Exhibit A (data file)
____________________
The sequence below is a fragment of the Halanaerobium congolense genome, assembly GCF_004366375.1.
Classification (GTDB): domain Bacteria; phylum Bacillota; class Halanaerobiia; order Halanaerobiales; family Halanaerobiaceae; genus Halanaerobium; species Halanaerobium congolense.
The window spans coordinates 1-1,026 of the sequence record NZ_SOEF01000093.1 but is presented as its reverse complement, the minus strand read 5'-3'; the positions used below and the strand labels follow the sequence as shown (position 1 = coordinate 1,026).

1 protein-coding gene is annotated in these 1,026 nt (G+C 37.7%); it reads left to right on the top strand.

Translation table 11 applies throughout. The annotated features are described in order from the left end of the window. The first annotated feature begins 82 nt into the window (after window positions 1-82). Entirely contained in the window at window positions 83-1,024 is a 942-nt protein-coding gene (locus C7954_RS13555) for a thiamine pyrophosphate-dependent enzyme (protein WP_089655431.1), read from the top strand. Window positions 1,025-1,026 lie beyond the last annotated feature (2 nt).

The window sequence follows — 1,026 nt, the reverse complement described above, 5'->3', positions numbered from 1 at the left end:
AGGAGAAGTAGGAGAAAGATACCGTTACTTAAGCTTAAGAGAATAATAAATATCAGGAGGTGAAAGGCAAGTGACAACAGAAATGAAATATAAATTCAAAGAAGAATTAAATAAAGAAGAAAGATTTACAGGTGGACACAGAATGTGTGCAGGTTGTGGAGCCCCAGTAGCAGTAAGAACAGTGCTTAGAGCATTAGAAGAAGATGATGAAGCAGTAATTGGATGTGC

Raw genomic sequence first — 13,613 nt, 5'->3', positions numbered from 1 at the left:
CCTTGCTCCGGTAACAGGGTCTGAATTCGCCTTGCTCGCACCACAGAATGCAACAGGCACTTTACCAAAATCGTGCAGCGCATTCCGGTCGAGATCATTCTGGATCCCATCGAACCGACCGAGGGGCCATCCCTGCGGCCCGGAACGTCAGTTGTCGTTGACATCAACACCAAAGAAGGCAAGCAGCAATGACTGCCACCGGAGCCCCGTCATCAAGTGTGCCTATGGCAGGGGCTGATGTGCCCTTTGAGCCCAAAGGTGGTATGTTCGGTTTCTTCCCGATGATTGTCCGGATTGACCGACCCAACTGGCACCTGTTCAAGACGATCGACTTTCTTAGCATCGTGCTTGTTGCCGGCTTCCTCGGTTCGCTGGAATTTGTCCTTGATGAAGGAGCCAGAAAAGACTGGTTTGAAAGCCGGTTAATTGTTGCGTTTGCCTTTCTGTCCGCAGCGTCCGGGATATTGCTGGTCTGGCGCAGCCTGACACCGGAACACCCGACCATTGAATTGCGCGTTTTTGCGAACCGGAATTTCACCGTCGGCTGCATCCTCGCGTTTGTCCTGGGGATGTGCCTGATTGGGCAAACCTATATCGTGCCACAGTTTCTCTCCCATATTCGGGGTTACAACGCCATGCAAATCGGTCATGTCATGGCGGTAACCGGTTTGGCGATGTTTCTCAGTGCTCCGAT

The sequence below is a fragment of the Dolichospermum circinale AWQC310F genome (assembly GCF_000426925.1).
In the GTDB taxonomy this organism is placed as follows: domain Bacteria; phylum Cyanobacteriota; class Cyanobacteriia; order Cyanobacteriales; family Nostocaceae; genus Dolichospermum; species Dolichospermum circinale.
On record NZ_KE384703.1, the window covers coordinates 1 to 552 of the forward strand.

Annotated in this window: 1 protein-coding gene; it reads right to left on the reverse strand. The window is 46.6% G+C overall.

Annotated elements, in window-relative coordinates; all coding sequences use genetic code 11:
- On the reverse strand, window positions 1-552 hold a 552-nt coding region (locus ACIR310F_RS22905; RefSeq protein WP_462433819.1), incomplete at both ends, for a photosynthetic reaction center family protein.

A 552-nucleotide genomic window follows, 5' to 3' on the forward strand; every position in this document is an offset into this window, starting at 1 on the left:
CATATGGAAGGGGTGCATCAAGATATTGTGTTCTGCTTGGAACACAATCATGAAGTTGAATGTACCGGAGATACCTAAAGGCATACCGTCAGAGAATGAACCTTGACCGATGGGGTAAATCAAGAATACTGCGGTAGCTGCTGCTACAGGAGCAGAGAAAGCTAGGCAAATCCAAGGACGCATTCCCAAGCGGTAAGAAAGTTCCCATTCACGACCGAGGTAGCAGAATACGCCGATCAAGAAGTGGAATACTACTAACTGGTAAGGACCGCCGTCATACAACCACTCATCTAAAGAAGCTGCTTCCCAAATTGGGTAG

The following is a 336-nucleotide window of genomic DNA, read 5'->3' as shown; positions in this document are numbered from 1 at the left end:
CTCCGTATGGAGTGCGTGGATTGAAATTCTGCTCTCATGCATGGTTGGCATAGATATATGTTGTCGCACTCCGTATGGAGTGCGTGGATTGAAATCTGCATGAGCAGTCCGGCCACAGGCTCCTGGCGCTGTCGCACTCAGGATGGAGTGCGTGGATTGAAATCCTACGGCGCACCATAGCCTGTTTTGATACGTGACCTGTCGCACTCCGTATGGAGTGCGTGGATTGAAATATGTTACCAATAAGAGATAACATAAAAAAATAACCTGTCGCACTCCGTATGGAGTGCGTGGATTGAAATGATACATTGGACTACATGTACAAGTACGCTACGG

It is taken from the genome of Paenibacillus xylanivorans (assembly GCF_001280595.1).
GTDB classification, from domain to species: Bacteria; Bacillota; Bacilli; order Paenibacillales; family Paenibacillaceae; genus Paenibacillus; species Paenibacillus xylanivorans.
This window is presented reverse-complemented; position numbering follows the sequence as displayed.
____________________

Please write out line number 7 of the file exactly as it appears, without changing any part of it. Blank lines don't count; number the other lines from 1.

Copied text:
AGGAGAAGTAGGAGAAAGATACCGTTACTTAAGCTTAAGAGAATAATAAATATCAGGAGGTGAAAGGCAAGTGACAACAGAAATGAAATATAAATTCAAAGAAGAATTAAATAAAGAAGAAAGATTTACAGGTGGACACAGAATGTGTGCAGGTTGTGGAGCCCCAGTAGCAGTAAGAACAGTGCTTAGAGCATTAGAAGAAGATGATGAAGCAGTAATTGGATGTGC